• Bassma Al Jandaly, Editor In Chief

After Trump, what will Biden do about Iran?

US President-elect Joe Biden says the international system is "coming apart at the seams".

He's promised to salvage America's reputation and says he's in a hurry. "There will be no time to lose," he wrote in Foreign Affairs magazine earlier this year.

On his long to-do list is a pledge to rejoin the 2015 Iran nuclear deal - the Joint Comprehensive Plan of Action (JCPOA), to give it its formal title - one of the signature, if hotly debated, achievements of Donald Trump's predecessor in the White House, Barack Obama.

Since withdrawing from the deal in May 2018, President Trump has been doing his utmost to demolish it.

But despite more than two years of Mr Trump's policy of "maximum pressure" on Iran, the Islamic Republic has not buckled and is closer to acquiring the technology needed for a nuclear weapon than it was when the US started to turn the screws.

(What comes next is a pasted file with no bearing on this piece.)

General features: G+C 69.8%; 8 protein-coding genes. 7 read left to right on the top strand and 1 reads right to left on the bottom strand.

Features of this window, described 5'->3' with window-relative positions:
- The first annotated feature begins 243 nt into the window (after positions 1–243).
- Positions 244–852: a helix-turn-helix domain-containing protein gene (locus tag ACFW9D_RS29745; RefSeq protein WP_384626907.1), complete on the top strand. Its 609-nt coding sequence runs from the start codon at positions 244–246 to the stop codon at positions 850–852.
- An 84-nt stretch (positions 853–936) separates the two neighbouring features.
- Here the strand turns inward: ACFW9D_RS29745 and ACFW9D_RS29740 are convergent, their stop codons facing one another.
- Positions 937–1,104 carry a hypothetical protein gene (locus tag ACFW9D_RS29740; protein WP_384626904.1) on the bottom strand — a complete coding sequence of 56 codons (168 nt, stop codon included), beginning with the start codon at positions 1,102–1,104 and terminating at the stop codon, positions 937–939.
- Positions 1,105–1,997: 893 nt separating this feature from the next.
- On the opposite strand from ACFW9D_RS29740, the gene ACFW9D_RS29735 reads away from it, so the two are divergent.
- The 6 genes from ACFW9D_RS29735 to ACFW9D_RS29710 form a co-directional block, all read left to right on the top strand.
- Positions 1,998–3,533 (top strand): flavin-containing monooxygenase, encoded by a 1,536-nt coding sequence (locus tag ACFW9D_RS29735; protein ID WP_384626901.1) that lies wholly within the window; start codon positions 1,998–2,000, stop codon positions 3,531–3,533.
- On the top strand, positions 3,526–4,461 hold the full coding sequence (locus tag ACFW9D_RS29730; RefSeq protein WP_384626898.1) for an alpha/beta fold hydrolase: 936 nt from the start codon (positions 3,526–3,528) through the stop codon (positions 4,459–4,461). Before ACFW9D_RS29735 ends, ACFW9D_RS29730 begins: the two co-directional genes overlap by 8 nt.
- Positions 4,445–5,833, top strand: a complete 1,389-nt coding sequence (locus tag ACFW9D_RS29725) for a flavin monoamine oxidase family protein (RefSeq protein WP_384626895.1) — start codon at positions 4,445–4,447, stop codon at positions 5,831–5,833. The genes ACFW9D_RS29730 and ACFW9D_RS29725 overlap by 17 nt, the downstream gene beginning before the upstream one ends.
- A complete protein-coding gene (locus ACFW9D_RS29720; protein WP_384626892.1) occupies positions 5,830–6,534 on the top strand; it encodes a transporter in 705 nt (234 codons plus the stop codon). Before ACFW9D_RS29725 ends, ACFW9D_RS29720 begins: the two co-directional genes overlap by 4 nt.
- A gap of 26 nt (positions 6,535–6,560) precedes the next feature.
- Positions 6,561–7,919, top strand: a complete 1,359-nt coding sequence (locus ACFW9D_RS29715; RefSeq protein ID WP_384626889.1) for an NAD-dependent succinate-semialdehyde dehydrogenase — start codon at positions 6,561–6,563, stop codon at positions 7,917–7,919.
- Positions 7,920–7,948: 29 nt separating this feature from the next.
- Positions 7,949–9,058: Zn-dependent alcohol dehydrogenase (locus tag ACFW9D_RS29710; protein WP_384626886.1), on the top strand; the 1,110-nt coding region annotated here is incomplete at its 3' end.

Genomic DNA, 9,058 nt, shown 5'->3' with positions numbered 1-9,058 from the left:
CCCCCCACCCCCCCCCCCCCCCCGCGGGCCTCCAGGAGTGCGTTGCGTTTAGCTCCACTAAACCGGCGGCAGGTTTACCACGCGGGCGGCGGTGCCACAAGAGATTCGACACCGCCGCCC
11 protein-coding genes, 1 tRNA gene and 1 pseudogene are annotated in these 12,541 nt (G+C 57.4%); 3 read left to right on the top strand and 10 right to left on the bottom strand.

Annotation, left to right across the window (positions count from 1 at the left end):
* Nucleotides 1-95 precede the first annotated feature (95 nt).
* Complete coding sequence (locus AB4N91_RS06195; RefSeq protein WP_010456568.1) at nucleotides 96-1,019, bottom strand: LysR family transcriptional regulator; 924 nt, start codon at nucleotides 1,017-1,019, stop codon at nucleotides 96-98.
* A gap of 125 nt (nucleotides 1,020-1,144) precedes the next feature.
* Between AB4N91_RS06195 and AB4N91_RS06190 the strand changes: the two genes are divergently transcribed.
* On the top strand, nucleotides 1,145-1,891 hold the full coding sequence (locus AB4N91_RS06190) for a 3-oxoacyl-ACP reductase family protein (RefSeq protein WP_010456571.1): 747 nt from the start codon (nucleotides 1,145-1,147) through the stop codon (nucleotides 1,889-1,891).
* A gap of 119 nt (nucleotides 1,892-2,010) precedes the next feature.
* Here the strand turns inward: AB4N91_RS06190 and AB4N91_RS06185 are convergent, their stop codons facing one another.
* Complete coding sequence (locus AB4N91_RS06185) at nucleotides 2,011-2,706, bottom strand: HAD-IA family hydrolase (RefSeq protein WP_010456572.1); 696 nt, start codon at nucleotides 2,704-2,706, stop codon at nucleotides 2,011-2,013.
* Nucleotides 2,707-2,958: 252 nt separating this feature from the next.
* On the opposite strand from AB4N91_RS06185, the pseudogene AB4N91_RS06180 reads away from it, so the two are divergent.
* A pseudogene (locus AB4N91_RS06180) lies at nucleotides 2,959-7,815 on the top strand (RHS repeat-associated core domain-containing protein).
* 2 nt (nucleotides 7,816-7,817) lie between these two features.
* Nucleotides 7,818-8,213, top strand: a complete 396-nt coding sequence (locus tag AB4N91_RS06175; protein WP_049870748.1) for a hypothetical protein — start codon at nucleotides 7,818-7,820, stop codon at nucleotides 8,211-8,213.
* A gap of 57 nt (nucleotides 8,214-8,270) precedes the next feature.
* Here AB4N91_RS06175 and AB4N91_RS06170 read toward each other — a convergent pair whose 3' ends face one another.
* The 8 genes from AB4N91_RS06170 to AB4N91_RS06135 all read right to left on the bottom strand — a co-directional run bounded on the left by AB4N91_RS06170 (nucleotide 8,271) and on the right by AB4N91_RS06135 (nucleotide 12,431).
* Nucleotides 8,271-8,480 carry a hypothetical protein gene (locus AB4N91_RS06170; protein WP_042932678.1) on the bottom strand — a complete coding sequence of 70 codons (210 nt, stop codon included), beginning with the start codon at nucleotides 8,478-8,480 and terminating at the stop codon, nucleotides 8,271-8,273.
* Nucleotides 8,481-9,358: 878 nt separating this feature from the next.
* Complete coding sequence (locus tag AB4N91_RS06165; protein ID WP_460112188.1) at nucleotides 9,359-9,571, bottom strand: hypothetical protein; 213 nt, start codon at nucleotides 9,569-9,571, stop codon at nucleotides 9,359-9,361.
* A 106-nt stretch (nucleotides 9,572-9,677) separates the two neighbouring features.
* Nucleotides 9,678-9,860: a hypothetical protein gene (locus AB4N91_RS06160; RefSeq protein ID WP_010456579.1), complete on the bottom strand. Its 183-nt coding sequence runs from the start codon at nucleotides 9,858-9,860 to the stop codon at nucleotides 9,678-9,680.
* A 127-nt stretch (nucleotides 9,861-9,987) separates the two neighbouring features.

Will Joe Biden, who takes office in January, return to the status quo ante? Given the passage of time and divided state of American politics, can he?

"The strategy is very, very clear," says Aniseh Bassiri Tabrizi, an Iran expert at London's Royal United Services Institute (Rusi). "But it won't be easy."

'No going back'

It's fair to say there are considerable challenges.

The complex web of US sanctions imposed over the past two years gives Mr Biden plenty of possible leverage, should he choose to use it. So far he's talked only in terms of Iran upholding its existing JCPOA obligations.

"Tehran must return to strict compliance," he wrote in January. But that's already a challenge. Following Donald Trump's exit from the JCPOA, Iran began to row back on its own commitments.

In its last quarterly report, the International Atomic Energy Agency (IAEA) said Iran had stockpiled about 12 times the amount of low-enriched uranium permitted under the JCPOA.

It had also started enriching uranium to higher purity than the 3.67% allowed under the deal.

Low-enriched uranium is used for many civilian nuclear-related purposes - but at its highest state of purification (which Iran is nowhere near, nor known to be pursuing) it can be used in a nuclear bomb, hence the concern. bbc

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